Bristal Assisted Living Center in Westbury.

Bristal Assisted Living Center in Westbury. Credit: Danielle Silverman

The Bristal Assisted Living facility in Westbury would designate 20% of its apartments as “affordable” for 15 years in return for tax breaks from Nassau County during the period, officials said.

The senior-citizen care facility, at 117 Post Ave., has 180 units. It was constructed in 2001 with tax aid and bond financing from the county’s Industrial Development Agency.

The tax incentives ended in 2017, and now B2K Development is asking the IDA for more support to purchase the Westbury Bristal for $44 million. B2K, when it was called the Engel Burman Group, built the facility, but it has changed hands several times. 

Under the proposal submitted to the IDA, the Westbury Bristal’s affordable units would be reserved for seniors with income of not more than 50% of the Area Median Income or $53,900 per person, based on the AMI for this year, according to Peter L. Curry, a real estate attorney for Jericho-based B2K.


  • Twenty percent of the 180-unit Bristal Assisted Living facility in Westbury would be affordable if tax breaks are provided by Nassau County.
  • B2K Development in Jericho has requested the tax aid to support its $44 million purchase of the senior care facility.
  • The Westbury Bristal would become the sixth Bristal out of 16 on Long Island to offer affordable units.

“We ensure that the real estate portion of a resident’s monthly fee is not more than 30% of the annual AMI level,” he told Newsday. “The other portion of their monthly fee includes non-real estate related quality-of-life amenities, such as housekeeping, meals, recreation opportunities and related services.”

B2K did not provide a projection of what the total monthly charges would be for the proposed affordable units.

Overall rents at the Westbury Bristal, under the current owner, are between $2,495 and $13,117 per month, with the average being $10,068 before discounts are applied, according to estimates from ElderLife Financial Lending LLC, a Tennessee-based financial services firm.

In the metropolitan area, the average rent for a private, one-bedroom apartment in an assisted living center is $6,508 a month, based on a 2023 survey by Genworth Financial Inc. in Virginia.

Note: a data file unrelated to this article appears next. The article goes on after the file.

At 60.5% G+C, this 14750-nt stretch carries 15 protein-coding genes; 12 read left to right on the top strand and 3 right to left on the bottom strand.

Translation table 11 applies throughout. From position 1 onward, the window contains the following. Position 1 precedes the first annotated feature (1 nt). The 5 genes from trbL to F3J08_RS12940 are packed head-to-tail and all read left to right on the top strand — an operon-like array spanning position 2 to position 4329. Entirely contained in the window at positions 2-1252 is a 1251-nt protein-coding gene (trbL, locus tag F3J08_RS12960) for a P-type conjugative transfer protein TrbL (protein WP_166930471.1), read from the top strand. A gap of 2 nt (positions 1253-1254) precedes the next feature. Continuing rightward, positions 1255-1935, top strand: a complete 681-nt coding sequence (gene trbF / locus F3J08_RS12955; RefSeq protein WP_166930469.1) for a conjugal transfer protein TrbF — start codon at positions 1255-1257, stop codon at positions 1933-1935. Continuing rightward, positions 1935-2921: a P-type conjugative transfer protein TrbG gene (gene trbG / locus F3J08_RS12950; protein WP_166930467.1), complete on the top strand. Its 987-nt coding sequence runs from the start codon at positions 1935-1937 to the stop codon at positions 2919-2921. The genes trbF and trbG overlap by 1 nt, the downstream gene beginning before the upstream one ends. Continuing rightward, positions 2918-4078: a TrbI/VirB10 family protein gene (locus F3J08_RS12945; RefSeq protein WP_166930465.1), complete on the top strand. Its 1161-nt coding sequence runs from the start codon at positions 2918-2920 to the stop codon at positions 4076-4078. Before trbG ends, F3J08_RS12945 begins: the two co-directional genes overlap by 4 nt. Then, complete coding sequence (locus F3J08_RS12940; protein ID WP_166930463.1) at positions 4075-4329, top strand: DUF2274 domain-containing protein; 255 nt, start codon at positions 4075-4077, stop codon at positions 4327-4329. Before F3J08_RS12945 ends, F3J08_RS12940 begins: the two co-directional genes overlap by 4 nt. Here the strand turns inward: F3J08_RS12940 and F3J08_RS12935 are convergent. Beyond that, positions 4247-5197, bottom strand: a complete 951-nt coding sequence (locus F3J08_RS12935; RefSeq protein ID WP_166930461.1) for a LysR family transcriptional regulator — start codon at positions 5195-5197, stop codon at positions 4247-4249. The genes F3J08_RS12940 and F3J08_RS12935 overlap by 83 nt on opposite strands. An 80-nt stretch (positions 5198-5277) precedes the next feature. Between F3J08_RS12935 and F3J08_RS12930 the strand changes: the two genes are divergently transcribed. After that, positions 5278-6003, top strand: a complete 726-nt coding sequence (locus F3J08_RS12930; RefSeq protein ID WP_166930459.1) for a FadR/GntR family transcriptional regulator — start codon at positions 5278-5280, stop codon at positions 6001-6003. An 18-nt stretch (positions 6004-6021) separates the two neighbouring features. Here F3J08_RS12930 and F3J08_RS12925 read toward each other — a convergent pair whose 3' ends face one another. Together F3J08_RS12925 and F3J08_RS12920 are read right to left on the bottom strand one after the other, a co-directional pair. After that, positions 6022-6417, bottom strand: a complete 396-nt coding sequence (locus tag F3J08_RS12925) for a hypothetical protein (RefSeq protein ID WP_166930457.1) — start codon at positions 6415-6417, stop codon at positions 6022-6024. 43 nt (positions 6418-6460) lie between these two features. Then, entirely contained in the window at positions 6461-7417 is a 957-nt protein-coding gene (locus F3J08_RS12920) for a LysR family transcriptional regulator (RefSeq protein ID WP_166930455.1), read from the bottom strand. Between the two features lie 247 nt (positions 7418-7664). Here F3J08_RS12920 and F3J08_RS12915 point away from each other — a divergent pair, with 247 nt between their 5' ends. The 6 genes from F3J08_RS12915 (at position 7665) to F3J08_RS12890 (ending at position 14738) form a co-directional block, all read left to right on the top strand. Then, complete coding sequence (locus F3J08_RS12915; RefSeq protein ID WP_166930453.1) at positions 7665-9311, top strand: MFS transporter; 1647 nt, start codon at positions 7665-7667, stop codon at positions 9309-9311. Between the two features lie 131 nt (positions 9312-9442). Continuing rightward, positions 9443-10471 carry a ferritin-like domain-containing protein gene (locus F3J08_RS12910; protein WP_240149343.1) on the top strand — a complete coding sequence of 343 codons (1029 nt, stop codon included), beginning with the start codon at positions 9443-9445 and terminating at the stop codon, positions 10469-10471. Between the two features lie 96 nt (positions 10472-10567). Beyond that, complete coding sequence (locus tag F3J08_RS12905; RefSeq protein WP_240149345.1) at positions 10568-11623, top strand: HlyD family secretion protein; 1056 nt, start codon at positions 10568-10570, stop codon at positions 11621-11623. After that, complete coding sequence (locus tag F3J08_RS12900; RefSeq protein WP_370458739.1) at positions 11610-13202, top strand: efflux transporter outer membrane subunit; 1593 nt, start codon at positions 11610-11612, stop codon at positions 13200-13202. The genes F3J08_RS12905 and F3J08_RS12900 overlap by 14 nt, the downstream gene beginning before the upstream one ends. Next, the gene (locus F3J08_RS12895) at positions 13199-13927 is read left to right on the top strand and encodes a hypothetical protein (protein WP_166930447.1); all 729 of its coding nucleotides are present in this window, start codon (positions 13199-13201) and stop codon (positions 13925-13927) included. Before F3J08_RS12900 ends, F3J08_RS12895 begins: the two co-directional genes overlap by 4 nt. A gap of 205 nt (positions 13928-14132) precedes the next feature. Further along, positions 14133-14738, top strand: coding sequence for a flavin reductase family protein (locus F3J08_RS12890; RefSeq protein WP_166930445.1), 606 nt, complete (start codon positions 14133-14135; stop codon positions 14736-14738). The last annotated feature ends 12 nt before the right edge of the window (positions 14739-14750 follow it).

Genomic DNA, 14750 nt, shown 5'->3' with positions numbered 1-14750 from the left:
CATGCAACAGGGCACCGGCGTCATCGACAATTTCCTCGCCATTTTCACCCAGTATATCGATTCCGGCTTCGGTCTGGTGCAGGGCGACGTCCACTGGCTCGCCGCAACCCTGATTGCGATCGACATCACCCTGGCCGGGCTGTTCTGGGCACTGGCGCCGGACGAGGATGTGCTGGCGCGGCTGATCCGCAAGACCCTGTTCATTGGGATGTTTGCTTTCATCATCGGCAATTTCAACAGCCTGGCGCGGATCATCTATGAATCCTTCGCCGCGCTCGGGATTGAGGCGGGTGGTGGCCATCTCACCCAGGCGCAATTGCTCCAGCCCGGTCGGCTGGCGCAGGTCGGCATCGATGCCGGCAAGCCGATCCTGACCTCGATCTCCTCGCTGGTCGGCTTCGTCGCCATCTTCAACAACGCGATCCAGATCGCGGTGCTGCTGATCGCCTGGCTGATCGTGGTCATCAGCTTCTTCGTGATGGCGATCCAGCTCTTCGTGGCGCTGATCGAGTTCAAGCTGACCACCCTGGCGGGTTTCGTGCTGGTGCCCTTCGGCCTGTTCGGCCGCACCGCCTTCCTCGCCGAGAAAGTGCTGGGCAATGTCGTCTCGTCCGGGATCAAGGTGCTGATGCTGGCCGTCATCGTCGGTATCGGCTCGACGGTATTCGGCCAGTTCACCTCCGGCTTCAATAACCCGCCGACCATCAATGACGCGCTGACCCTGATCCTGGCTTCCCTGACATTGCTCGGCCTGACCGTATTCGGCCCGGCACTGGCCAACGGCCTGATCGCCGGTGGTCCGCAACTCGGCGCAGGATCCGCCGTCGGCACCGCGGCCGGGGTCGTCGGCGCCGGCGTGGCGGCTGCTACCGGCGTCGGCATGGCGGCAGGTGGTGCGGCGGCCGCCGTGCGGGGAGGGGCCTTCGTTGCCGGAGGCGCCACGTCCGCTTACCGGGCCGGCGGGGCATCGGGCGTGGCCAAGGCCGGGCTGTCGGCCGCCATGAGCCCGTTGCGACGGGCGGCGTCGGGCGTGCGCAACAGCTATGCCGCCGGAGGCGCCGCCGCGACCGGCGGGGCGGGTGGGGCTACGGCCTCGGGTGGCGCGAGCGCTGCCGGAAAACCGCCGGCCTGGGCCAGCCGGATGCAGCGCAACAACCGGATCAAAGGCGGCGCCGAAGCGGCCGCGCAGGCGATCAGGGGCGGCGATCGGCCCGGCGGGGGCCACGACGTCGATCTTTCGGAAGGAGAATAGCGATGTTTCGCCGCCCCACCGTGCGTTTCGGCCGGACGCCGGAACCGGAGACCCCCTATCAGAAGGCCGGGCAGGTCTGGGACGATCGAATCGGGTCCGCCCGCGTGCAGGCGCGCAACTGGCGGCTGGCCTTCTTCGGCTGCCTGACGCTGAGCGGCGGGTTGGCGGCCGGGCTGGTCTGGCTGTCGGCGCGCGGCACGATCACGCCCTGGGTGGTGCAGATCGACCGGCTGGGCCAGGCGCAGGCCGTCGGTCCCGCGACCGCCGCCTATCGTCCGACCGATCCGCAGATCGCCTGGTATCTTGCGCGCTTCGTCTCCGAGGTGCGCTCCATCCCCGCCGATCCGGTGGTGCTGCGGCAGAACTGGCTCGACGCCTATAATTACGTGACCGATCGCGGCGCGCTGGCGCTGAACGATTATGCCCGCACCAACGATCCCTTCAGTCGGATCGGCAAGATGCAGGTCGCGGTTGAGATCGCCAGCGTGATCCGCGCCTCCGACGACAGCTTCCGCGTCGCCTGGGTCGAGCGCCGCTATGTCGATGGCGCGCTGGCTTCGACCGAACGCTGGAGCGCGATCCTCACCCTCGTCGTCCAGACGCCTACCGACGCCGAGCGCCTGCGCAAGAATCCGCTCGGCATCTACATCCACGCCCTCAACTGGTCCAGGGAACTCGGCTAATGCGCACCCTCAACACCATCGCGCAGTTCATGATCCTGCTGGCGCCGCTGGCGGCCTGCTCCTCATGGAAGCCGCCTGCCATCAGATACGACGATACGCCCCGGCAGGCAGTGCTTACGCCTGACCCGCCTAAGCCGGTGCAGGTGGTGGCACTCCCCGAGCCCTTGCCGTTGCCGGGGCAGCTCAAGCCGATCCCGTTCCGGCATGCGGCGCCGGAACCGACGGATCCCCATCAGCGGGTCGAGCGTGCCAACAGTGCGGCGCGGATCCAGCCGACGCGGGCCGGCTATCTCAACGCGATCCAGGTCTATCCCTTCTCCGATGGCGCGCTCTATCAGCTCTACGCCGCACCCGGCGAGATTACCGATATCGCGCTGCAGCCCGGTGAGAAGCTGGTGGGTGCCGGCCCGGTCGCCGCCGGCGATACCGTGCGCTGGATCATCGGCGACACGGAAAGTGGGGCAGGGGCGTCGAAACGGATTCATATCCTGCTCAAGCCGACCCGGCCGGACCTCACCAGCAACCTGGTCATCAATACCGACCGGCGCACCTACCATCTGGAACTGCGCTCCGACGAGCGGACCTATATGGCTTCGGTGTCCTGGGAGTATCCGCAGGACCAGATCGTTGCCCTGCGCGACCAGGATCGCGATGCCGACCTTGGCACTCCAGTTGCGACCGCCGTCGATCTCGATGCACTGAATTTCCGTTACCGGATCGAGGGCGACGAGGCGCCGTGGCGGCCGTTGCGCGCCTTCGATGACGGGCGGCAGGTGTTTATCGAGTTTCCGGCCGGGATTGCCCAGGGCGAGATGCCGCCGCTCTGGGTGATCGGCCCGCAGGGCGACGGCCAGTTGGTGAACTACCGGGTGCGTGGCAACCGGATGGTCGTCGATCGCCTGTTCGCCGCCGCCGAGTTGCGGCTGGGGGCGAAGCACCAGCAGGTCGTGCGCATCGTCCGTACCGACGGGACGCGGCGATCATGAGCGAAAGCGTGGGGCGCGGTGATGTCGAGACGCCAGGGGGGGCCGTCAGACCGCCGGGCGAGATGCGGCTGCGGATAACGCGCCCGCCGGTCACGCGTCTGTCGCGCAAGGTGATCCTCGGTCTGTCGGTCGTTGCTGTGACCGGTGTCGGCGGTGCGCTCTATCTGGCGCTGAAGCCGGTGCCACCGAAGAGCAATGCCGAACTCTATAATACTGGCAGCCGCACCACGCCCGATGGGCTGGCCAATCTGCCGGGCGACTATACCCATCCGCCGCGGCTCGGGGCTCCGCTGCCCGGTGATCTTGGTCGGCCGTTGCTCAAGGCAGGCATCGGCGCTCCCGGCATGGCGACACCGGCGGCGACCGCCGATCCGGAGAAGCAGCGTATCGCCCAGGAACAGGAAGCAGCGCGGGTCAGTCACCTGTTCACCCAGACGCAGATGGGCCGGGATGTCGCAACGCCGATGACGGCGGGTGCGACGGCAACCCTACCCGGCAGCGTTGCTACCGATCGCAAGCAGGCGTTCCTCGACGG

B2K hopes that by offering affordable units in the Westbury Bristal, it can raise the occupancy level from 70% to more than 80%, which is the average among the 16 Bristal locations on Long Island, according to Curry, the company’s attorney.

If the requested tax breaks are approved, the Westbury Bristal would become the sixth Bristal locally to offer affordable units. The others are in Bethpage, East Northport, Holtsville, Lake Grove and Sayville, he said.

A B2K subsidiary manages all the Bristals on the Island, but the Westbury Bristal would become the first to be 100% owned by B2K. Most of the properties are jointly owned with the investment firm Harrison Street Real Estate.

Besides the affordable units, B2K plans to make more than $3.3 million in improvements to the Westbury Bristal and add eight jobs, paying an average $51,000 per year, to the workforce of 67 people.

A decade ago, the facility had about 100 employees, based on state records.

B2K has applied to the IDA for a sales-tax exemption of up to $215,933 on the purchase of construction materials and furnishings, up to $330,600 off the mortgage-recording tax, and more than $40 million in tax-exempt bond financing.

The developer also wants 15 years of property-tax savings; taxes are now $887,127 per year after a reduction in the assessed value for the 2024-25 tax year, according to the application for IDA aid.

On March 27, B2K principal Steven Krieger told the IDA meeting that without the agency’s assistance “we’re not going to purchase” the Westbury Bristal.

Minutes later, the IDA board voted unanimously to begin negotiations with B2K.

In 2013, B2K’s predecessor dropped its request for 10 additional years of IDA tax breaks as part of a plan to purchase the Westbury Bristal and create three jobs.

The move came after the IDA declined to vote on the request, which had been denounced by a bipartisan group of politicians, school officials and Village of Westbury residents. Nearly 100 people turned out to a November 2012 public hearing, where some said the village couldn’t forgo more than $2 million in tax revenue.

“This is not the intention of what the IDA is supposed to do,” Westbury Mayor Peter Cavallaro said at the time.

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